Yes, it is safe to cancel that operation (but you need to be patient and let it finish rolling back - do not panic and stop the SQL Server service or reboot the server; all that will do is make the rollback start over).
While you're waiting, let's address your underlying problem.
Outside of a scenario where you manually increase the size to prepare for more data (or just get dibs on space before someone else takes it), data files increase in size because you added data to the file, and it wasn't already big enough to store that data. Telling SQL Server to shrink a file that had to grow to accommodate more data is unlikely to accomplish anything unless you remove some of the data that caused it to grow in the first place.
This could be from a rogue backup job - maybe 3rd party - that is running every second and filling the backup history tables. Or a job run amok that is generating job history and filling that table with errors. Or an infinite loop that is filling database mail tables with junk. Or dozens of other things, especially if you've put user tables for your own processes into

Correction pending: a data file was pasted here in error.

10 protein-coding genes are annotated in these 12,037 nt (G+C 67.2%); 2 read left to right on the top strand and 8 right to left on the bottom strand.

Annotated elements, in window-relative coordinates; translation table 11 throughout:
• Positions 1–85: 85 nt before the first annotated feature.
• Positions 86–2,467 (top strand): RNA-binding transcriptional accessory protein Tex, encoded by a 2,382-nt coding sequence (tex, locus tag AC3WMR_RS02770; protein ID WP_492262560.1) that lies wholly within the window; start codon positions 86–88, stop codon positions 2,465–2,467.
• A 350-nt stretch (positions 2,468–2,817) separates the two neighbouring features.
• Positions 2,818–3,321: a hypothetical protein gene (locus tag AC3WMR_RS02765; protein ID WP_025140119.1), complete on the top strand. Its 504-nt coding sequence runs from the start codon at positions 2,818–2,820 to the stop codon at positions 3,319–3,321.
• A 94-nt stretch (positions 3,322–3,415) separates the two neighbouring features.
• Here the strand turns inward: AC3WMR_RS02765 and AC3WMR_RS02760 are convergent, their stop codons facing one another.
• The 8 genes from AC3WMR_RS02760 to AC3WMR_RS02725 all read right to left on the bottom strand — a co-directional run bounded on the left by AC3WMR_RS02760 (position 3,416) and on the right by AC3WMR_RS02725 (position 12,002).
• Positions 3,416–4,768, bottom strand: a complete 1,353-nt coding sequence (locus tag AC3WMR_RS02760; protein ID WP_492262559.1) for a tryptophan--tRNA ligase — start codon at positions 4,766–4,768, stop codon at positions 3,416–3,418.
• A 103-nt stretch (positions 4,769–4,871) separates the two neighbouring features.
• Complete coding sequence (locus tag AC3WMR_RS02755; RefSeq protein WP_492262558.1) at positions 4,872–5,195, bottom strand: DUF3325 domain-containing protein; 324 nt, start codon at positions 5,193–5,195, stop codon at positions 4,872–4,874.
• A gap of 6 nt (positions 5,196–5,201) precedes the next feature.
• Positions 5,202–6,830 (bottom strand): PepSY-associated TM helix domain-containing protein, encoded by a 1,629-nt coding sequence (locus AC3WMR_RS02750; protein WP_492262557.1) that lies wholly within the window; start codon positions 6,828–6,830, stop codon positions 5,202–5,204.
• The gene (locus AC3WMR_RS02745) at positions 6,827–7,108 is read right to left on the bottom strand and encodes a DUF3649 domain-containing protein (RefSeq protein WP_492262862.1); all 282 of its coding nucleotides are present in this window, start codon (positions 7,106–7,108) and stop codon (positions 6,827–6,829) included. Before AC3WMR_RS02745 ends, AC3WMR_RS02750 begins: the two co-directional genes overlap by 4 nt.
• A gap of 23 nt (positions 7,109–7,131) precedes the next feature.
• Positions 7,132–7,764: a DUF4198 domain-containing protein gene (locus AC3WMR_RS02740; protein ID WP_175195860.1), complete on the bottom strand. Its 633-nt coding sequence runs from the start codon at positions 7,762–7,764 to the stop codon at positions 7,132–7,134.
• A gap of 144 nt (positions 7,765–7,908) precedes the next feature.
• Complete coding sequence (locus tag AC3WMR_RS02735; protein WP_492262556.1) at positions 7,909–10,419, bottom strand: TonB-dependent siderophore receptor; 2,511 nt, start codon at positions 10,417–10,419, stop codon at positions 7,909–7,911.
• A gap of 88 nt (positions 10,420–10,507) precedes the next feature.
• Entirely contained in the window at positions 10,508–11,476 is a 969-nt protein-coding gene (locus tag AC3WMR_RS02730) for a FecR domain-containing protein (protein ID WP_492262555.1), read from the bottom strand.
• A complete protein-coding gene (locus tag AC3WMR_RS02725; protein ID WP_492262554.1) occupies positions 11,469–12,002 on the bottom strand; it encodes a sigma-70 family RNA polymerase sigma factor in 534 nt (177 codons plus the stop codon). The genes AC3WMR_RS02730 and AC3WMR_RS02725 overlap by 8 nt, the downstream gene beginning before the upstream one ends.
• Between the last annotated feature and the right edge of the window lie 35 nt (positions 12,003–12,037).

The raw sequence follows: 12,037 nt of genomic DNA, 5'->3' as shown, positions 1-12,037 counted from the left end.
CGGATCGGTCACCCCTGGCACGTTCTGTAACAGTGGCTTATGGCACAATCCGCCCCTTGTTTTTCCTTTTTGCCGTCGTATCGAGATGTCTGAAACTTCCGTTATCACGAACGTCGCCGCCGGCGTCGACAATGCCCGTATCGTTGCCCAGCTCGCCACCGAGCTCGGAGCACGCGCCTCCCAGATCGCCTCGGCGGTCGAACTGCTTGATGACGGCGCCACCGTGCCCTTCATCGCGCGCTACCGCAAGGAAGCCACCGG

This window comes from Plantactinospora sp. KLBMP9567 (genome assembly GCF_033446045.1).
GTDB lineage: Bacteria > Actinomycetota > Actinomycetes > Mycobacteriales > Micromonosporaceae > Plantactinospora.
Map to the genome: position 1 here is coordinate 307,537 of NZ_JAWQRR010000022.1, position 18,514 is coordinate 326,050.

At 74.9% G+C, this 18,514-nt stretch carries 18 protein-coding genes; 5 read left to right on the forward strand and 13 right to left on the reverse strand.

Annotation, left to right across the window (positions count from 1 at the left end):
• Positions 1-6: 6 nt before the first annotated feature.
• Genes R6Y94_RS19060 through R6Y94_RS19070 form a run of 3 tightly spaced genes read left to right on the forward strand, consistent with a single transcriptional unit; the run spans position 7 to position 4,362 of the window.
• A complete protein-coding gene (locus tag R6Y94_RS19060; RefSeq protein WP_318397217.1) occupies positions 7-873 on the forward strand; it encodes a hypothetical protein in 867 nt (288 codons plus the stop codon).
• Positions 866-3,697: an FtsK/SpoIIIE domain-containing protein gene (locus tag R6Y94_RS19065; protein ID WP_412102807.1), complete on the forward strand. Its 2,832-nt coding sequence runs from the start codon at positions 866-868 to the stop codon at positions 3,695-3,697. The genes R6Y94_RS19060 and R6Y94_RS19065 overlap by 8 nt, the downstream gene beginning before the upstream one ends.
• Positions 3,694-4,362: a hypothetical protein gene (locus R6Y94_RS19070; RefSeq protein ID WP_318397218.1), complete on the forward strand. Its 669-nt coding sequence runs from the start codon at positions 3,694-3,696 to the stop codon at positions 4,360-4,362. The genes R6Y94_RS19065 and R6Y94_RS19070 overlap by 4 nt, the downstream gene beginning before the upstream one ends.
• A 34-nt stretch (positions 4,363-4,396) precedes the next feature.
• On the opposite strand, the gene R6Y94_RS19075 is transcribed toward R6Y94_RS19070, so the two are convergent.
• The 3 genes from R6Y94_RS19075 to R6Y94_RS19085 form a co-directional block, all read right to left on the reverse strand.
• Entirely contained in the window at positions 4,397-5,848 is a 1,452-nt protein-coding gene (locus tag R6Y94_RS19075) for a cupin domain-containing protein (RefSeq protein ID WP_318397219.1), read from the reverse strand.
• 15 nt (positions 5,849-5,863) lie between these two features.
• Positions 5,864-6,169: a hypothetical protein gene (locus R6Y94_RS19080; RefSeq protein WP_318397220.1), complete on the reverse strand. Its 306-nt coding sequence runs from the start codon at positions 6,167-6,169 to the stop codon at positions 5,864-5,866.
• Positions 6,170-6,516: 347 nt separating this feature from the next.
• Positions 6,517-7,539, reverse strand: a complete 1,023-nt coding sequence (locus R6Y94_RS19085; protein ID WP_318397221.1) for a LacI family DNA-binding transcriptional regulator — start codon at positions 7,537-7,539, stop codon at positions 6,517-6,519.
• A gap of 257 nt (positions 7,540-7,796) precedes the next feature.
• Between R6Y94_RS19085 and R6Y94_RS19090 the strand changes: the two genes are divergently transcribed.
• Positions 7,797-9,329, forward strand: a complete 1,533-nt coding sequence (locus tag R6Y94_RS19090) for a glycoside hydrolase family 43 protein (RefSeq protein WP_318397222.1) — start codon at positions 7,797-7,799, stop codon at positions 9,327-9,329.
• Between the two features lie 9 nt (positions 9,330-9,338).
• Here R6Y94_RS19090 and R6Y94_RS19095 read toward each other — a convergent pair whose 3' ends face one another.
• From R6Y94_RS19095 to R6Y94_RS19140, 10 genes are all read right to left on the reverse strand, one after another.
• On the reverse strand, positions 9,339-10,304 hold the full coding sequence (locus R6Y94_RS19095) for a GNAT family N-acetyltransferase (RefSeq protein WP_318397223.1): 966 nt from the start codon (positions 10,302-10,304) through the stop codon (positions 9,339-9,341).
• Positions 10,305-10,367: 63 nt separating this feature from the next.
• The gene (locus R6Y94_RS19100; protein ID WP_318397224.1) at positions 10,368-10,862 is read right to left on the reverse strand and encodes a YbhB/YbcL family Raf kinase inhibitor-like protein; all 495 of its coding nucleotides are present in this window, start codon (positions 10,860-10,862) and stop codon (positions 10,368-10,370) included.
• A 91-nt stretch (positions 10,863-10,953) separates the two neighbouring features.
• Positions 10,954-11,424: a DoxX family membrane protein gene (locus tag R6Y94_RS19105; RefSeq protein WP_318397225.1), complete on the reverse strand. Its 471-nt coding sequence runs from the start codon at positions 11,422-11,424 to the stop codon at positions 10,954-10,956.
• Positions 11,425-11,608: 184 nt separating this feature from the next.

To find out what is taking up the space, you can use a query like this and another like this (many others exist). It could be that the tables are massive due to fragmentation, or lots of LOB data, or really bad fill factor, or oversized but underpopulated fixed-width columns, or just sheer number of rows. But you're going to have to find this and clear it up before shrinking has any hope of accomplishing anything.
Remove the data you no longer need (and take whatever steps necessary to ensure that whatever process did that is not going to do it again). Rebuild the indexes with a proper fill factor, and set up some kind of maintenance routine (like Ola's scripts) to manage indexes, and possibly an alert on too many file growth events for the
msdb database (or all databases), so you can catch this problem earlier. You can see all file growth events that happened recently, for example, using the default trace.
DBCC SHRINKFILE (not some UI hinkiness in SSMS, or
DBCC SHRINKDATABASE, which will also try to shrink the log, and will try to shrink everything at once), a little bit at a time, to bring the file size back down. If the file is currently 450 GB, and you free up 300 GB (you can use
sp_spaceused to see the result of the above), I would get to a 200 GB file, let's say (leaving room for future growth), by first shrinking to 425 GB, then 400 GB, then 375 GB, and so on... you may need to do that in smaller chunks, say starting with 2 GB or 5 GB at a time, depending on the capabilities of the underlying disk subsystem.